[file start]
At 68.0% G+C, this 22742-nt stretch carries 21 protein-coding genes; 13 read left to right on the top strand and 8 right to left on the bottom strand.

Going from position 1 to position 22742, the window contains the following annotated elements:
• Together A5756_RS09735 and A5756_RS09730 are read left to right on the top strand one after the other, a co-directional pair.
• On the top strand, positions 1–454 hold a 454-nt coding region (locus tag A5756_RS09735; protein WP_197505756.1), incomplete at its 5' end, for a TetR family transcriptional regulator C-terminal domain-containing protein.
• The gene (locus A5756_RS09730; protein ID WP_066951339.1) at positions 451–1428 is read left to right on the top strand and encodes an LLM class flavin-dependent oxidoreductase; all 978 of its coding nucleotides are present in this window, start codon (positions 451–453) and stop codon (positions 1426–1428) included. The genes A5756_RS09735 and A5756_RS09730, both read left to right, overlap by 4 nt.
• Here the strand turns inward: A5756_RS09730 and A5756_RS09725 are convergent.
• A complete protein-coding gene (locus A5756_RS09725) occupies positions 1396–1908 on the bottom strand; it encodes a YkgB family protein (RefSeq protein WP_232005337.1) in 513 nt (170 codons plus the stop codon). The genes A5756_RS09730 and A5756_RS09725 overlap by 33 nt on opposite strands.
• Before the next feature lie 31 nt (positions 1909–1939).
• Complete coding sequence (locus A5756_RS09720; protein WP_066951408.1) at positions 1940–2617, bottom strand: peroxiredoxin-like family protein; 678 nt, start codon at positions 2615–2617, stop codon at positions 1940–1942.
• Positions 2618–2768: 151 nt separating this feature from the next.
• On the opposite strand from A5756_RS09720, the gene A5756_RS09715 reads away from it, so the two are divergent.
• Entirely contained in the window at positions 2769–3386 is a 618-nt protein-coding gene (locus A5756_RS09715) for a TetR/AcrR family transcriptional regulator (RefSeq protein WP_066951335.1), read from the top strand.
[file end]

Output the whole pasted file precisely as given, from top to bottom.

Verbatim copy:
At 68.0% G+C, this 22742-nt stretch carries 21 protein-coding genes; 13 read left to right on the top strand and 8 right to left on the bottom strand.

Going from position 1 to position 22742, the window contains the following annotated elements:
• Together A5756_RS09735 and A5756_RS09730 are read left to right on the top strand one after the other, a co-directional pair.
• On the top strand, positions 1–454 hold a 454-nt coding region (locus tag A5756_RS09735; protein WP_197505756.1), incomplete at its 5' end, for a TetR family transcriptional regulator C-terminal domain-containing protein.
• The gene (locus A5756_RS09730; protein ID WP_066951339.1) at positions 451–1428 is read left to right on the top strand and encodes an LLM class flavin-dependent oxidoreductase; all 978 of its coding nucleotides are present in this window, start codon (positions 451–453) and stop codon (positions 1426–1428) included. The genes A5756_RS09735 and A5756_RS09730, both read left to right, overlap by 4 nt.
• Here the strand turns inward: A5756_RS09730 and A5756_RS09725 are convergent.
• A complete protein-coding gene (locus A5756_RS09725) occupies positions 1396–1908 on the bottom strand; it encodes a YkgB family protein (RefSeq protein WP_232005337.1) in 513 nt (170 codons plus the stop codon). The genes A5756_RS09730 and A5756_RS09725 overlap by 33 nt on opposite strands.
• Before the next feature lie 31 nt (positions 1909–1939).
• Complete coding sequence (locus A5756_RS09720; protein WP_066951408.1) at positions 1940–2617, bottom strand: peroxiredoxin-like family protein; 678 nt, start codon at positions 2615–2617, stop codon at positions 1940–1942.
• Positions 2618–2768: 151 nt separating this feature from the next.
• On the opposite strand from A5756_RS09720, the gene A5756_RS09715 reads away from it, so the two are divergent.
• Entirely contained in the window at positions 2769–3386 is a 618-nt protein-coding gene (locus A5756_RS09715) for a TetR/AcrR family transcriptional regulator (RefSeq protein WP_066951335.1), read from the top strand.